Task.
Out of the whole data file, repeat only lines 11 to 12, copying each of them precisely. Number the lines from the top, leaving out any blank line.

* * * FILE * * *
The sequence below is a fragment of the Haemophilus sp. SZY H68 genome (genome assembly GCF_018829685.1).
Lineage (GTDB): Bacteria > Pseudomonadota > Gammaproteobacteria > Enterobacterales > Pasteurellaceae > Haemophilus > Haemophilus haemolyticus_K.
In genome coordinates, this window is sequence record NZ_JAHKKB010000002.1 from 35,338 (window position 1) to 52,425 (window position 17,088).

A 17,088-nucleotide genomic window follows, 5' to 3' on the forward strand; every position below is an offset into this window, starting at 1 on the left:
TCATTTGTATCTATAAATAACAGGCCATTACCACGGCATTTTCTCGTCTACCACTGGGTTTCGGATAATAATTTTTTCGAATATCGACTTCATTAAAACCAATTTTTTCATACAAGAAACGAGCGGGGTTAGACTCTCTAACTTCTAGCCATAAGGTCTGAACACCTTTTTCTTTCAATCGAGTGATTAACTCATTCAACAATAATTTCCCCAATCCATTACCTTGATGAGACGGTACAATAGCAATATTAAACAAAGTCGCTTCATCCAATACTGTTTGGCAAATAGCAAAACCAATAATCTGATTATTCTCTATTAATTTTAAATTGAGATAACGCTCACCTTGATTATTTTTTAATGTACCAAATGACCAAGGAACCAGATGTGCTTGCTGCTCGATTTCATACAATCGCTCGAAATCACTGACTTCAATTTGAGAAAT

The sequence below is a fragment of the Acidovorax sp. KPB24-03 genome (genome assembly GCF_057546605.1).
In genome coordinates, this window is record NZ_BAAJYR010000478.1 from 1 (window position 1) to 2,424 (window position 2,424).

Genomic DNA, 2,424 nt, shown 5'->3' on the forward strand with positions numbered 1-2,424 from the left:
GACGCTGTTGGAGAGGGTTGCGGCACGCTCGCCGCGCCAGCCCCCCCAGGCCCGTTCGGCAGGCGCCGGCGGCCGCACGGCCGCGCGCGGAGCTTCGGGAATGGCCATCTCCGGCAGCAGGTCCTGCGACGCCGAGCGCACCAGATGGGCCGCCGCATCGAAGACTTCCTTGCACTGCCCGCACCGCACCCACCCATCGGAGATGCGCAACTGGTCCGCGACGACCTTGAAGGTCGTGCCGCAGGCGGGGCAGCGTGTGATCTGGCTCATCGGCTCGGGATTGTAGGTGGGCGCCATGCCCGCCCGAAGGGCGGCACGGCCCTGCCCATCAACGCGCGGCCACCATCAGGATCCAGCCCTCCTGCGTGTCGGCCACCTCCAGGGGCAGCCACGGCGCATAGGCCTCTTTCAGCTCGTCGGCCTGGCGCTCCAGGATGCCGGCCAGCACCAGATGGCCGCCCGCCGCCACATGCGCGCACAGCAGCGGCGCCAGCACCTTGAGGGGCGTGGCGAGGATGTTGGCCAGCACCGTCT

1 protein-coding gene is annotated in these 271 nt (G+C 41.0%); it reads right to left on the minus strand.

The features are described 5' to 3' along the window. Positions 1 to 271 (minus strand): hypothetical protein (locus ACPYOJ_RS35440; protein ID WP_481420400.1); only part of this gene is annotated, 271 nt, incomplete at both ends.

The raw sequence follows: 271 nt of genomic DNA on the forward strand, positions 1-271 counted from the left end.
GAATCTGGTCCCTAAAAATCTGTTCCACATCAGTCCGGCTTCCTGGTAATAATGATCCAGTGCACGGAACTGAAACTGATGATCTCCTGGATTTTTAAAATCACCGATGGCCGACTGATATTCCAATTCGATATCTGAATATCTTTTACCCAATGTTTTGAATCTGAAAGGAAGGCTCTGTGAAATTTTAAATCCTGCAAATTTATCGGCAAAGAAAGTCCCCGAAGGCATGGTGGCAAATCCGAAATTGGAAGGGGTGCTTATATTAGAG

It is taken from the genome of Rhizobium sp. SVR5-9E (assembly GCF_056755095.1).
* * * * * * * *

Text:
The features are described 5' to 3' along the window. Positions 1 to 271 (minus strand): hypothetical protein (locus ACPYOJ_RS35440; protein ID WP_481420400.1); only part of this gene is annotated, 271 nt, incomplete at both ends.

The raw sequence follows: 271 nt of genomic DNA on the forward strand, positions 1-271 counted from the left end.